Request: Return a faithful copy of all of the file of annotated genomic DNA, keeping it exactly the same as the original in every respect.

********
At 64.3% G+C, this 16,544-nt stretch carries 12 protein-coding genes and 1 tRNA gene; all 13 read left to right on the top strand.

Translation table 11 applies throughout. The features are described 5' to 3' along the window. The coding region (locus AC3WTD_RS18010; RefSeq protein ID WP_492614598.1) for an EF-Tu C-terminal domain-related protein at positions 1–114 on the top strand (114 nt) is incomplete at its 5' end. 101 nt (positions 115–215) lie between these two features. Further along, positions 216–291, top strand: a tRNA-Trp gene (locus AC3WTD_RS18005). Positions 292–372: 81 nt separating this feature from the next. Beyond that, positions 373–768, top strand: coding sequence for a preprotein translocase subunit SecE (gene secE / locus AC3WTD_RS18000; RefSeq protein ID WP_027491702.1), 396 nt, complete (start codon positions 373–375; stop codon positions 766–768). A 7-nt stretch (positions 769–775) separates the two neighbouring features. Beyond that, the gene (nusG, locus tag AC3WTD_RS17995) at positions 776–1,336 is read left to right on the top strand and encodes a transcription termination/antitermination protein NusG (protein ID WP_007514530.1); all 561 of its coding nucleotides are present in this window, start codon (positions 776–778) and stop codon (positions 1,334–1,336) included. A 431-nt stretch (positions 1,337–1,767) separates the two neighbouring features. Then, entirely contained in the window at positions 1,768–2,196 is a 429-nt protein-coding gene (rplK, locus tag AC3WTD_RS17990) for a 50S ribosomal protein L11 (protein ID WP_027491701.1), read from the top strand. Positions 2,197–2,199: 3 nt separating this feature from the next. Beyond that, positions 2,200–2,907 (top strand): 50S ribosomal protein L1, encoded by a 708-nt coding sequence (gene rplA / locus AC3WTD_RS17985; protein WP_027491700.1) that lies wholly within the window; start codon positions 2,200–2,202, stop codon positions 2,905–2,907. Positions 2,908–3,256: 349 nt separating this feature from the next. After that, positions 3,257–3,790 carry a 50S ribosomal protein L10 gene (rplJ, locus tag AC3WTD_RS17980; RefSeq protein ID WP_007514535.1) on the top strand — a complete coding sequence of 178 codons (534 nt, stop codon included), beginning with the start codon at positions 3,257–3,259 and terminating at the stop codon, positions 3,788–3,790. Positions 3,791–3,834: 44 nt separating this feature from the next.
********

At 64.3% G+C, this 16,544-nt stretch carries 12 protein-coding genes and 1 tRNA gene; all 13 read left to right on the top strand.

Translation table 11 applies throughout. The features are described 5' to 3' along the window. The coding region (locus AC3WTD_RS18010; RefSeq protein ID WP_492614598.1) for an EF-Tu C-terminal domain-related protein at positions 1–114 on the top strand (114 nt) is incomplete at its 5' end. 101 nt (positions 115–215) lie between these two features. Further along, positions 216–291, top strand: a tRNA-Trp gene (locus AC3WTD_RS18005). Positions 292–372: 81 nt separating this feature from the next. Beyond that, positions 373–768, top strand: coding sequence for a preprotein translocase subunit SecE (gene secE / locus AC3WTD_RS18000; RefSeq protein ID WP_027491702.1), 396 nt, complete (start codon positions 373–375; stop codon positions 766–768). A 7-nt stretch (positions 769–775) separates the two neighbouring features. Beyond that, the gene (nusG, locus tag AC3WTD_RS17995) at positions 776–1,336 is read left to right on the top strand and encodes a transcription termination/antitermination protein NusG (protein ID WP_007514530.1); all 561 of its coding nucleotides are present in this window, start codon (positions 776–778) and stop codon (positions 1,334–1,336) included. A 431-nt stretch (positions 1,337–1,767) separates the two neighbouring features. Then, entirely contained in the window at positions 1,768–2,196 is a 429-nt protein-coding gene (rplK, locus tag AC3WTD_RS17990) for a 50S ribosomal protein L11 (protein ID WP_027491701.1), read from the top strand. Positions 2,197–2,199: 3 nt separating this feature from the next. Beyond that, positions 2,200–2,907 (top strand): 50S ribosomal protein L1, encoded by a 708-nt coding sequence (gene rplA / locus AC3WTD_RS17985; protein WP_027491700.1) that lies wholly within the window; start codon positions 2,200–2,202, stop codon positions 2,905–2,907. Positions 2,908–3,256: 349 nt separating this feature from the next. After that, positions 3,257–3,790 carry a 50S ribosomal protein L10 gene (rplJ, locus tag AC3WTD_RS17980; RefSeq protein ID WP_007514535.1) on the top strand — a complete coding sequence of 178 codons (534 nt, stop codon included), beginning with the start codon at positions 3,257–3,259 and terminating at the stop codon, positions 3,788–3,790. Positions 3,791–3,834: 44 nt separating this feature from the next.